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States are finding new ways to track absentee ballots

The number of states and counties offering voters the ability to track absentee ballots as they’re on their way to be processed and counted has grown substantially this year as more states expand their use of mail-in voting in response to the coronavirus pandemic. Most states now offer at least websites where people can look up the status of their ballots, while some have even introduced automated emails and text messages telling voters when their ballots have been mailed, returned and counted, akin to updates one might get on a package ordered from Amazon. “It gives voters accountability to see where their ballot is,” said Amber McReynolds, who now runs the National Vote at Home Institute, which promotes the expansion of mail-in voting. “There’s been a significant enhancement this year. We’ve really been pushing states to do this.” Benjamin Freed reports.

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North Dakota covers fees for cyber competition

The North Dakota Information Technology Department announced Wednesday it will cover the registration fees for up to 25 schools participating in CyberPatriot, a national cybersecurity competition run by the Air Force to generate interest in technology careers. The competition, which challenges and middle school and high school students to find and patch vulnerabilities in a virtual operating system, is held annually to help fill a global cybersecurity workforce gap. “Especially in the current environment, with e-learning, with virtual learning being so prevalent, this just gives kids a great opportunity to explore their affinity for these topics and to do it in a fun way as a competition,” NDIT spokesperson Kelly Ivahnenko told StateScoop. “NDIT believes that our ability to help offset the cost just eliminates a potential barrier and makes it easier for teachers and classes to get involved.” Colin Wood has the story.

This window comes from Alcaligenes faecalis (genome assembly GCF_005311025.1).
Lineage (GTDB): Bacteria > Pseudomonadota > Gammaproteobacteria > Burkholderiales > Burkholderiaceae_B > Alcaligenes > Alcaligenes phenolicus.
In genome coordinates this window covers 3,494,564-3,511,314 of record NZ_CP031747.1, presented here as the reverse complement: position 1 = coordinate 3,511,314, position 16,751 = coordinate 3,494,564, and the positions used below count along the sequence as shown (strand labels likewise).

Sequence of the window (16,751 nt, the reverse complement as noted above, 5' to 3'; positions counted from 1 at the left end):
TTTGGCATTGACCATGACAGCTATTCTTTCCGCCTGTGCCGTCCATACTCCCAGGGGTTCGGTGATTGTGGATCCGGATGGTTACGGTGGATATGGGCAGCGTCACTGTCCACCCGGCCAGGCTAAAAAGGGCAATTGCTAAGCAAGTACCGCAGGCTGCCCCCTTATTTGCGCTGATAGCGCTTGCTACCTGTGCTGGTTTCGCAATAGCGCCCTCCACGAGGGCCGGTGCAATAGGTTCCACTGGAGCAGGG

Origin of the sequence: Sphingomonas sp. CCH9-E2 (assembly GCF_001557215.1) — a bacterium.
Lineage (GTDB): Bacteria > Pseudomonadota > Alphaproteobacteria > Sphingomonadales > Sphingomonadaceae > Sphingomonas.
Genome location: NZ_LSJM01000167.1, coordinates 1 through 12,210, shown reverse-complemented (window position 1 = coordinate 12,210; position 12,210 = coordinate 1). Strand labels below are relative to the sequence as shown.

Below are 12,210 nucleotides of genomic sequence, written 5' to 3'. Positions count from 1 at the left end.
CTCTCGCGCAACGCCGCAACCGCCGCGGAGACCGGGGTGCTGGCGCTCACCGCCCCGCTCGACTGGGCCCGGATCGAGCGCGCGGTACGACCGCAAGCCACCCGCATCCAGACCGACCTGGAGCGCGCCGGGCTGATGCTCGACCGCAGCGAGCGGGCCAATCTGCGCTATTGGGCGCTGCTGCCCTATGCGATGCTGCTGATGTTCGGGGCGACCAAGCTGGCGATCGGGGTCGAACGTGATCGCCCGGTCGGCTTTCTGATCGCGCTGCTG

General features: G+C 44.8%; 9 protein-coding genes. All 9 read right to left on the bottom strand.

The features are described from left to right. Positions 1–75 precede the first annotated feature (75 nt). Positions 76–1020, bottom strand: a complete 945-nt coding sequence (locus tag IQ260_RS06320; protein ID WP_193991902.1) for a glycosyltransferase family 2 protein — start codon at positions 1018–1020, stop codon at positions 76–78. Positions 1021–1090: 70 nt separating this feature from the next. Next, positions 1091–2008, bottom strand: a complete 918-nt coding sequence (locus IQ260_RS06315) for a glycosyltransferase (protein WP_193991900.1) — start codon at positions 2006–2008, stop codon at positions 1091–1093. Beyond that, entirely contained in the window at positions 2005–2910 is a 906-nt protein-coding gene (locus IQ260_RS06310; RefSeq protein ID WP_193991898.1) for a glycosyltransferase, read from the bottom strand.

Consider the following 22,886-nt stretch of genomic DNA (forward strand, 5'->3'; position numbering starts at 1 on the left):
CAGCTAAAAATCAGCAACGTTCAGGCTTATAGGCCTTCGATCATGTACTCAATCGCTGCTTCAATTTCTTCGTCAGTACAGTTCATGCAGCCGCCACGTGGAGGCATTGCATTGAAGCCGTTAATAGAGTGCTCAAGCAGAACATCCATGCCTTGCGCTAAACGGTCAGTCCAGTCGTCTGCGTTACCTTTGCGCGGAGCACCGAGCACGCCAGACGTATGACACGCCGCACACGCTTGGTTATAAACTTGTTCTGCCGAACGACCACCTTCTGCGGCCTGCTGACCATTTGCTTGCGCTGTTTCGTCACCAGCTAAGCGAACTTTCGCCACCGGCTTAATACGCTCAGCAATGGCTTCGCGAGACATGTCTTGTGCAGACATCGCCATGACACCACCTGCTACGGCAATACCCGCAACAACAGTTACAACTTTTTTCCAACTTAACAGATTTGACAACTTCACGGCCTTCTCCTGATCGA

How consolidated IT aided states’ pandemic responses

On the latest episode of StateScoop's Priorities podcast, Minnesota Chief Information Officer Tarek Tomes and Tennessee CIO Stephanie Dedmon share how their organizations' structures, which have become increasingly consolidated in recent years, aided their pandemic response efforts. And in Minnesota, Tomes said, stronger strategic alignment across agencies made defending against a cyberattack earlier this year a bit easier, as well. “Our ability to have cloud-based denial-of-service support that really protected a large range of resources really came to bear," he said. Listen to the latest episode.

Voatz v. ethical hackers

So far this year, the mobile-voting firm Voatz has been fired by its bug-bounty partner, been criticized by the benefactors of mobile-voting initiatives and been replaced with a different vendor in states testing online voting. And now it’s trying to block legal protections for ethical hackers, CyberScoop's Jeff Stone reports. The company, which has clashed with independent researchers who found its software to have numerous vulnerabilities, filed an amicus brief in a Supreme Court case in which justices will reconsider the Computer Fraud and Abuse Act, a 1986 federal law that prohibits access to computers without the owner’s consent. In its brief, Voatz wrote that "no narrowing of the CFAA is necessary." Read more on CyberScoop.

TSA tests biometric 'self-service' scanners at Reagan National Airport

A biometric security program announced earlier this week by the Transportation Security Administration could allow travelers to move through security lines without the need to interact with a person, potentially reducing the spread of the coronavirus and speeding up airport security. Security gates at Ronald Reagan Washington National Airport have been outfitted with equipment that allows travelers to be photographed by tablet computer that automatically matches it to the photo on their chosen form of identification. Instead of handing their passport or state ID to a TSA agent directly, travelers will insert the document into a scanner under the tablet, thus reducing the amount of physical contact. Ryan Johnston reports.

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